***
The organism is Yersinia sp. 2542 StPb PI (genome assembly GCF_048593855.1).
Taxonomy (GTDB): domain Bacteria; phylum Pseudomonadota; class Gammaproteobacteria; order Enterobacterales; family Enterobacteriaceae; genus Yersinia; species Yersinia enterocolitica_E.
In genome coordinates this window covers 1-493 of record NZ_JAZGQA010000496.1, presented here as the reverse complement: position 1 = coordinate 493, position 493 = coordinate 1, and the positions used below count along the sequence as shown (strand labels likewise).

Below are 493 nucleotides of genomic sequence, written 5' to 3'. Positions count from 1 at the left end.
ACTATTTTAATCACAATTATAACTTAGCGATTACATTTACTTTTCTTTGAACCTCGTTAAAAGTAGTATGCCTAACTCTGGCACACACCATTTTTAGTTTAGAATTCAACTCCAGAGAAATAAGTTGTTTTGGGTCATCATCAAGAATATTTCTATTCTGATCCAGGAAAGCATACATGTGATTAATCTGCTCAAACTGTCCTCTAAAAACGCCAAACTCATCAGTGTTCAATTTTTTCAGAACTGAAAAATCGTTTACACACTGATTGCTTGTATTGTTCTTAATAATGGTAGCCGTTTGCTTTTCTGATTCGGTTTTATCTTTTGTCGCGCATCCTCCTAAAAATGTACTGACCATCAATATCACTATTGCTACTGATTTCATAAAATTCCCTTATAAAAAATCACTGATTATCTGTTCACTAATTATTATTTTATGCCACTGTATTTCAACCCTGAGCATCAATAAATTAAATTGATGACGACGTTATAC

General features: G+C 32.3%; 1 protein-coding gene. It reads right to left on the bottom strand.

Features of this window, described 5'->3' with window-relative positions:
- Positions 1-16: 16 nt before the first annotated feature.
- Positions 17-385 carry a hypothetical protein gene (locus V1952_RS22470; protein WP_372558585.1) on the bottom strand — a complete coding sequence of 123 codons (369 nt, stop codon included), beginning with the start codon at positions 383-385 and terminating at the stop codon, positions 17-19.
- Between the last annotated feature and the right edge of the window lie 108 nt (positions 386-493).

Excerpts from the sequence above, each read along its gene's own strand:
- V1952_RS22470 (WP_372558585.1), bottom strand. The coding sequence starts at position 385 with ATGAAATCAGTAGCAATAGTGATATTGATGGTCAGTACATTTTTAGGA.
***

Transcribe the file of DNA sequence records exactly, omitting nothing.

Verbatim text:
The organism is Yersinia sp. 2542 StPb PI (genome assembly GCF_048593855.1).
Taxonomy (GTDB): domain Bacteria; phylum Pseudomonadota; class Gammaproteobacteria; order Enterobacterales; family Enterobacteriaceae; genus Yersinia; species Yersinia enterocolitica_E.
In genome coordinates this window covers 1-493 of record NZ_JAZGQA010000496.1, presented here as the reverse complement: position 1 = coordinate 493, position 493 = coordinate 1, and the positions used below count along the sequence as shown (strand labels likewise).

Below are 493 nucleotides of genomic sequence, written 5' to 3'. Positions count from 1 at the left end.
ACTATTTTAATCACAATTATAACTTAGCGATTACATTTACTTTTCTTTGAACCTCGTTAAAAGTAGTATGCCTAACTCTGGCACACACCATTTTTAGTTTAGAATTCAACTCCAGAGAAATAAGTTGTTTTGGGTCATCATCAAGAATATTTCTATTCTGATCCAGGAAAGCATACATGTGATTAATCTGCTCAAACTGTCCTCTAAAAACGCCAAACTCATCAGTGTTCAATTTTTTCAGAACTGAAAAATCGTTTACACACTGATTGCTTGTATTGTTCTTAATAATGGTAGCCGTTTGCTTTTCTGATTCGGTTTTATCTTTTGTCGCGCATCCTCCTAAAAATGTACTGACCATCAATATCACTATTGCTACTGATTTCATAAAATTCCCTTATAAAAAATCACTGATTATCTGTTCACTAATTATTATTTTATGCCACTGTATTTCAACCCTGAGCATCAATAAATTAAATTGATGACGACGTTATAC

General features: G+C 32.3%; 1 protein-coding gene. It reads right to left on the bottom strand.

Features of this window, described 5'->3' with window-relative positions:
- Positions 1-16: 16 nt before the first annotated feature.
- Positions 17-385 carry a hypothetical protein gene (locus V1952_RS22470; protein WP_372558585.1) on the bottom strand — a complete coding sequence of 123 codons (369 nt, stop codon included), beginning with the start codon at positions 383-385 and terminating at the stop codon, positions 17-19.
- Between the last annotated feature and the right edge of the window lie 108 nt (positions 386-493).

Excerpts from the sequence above, each read along its gene's own strand:
- V1952_RS22470 (WP_372558585.1), bottom strand. The coding sequence starts at position 385 with ATGAAATCAGTAGCAATAGTGATATTGATGGTCAGTACATTTTTAGGA.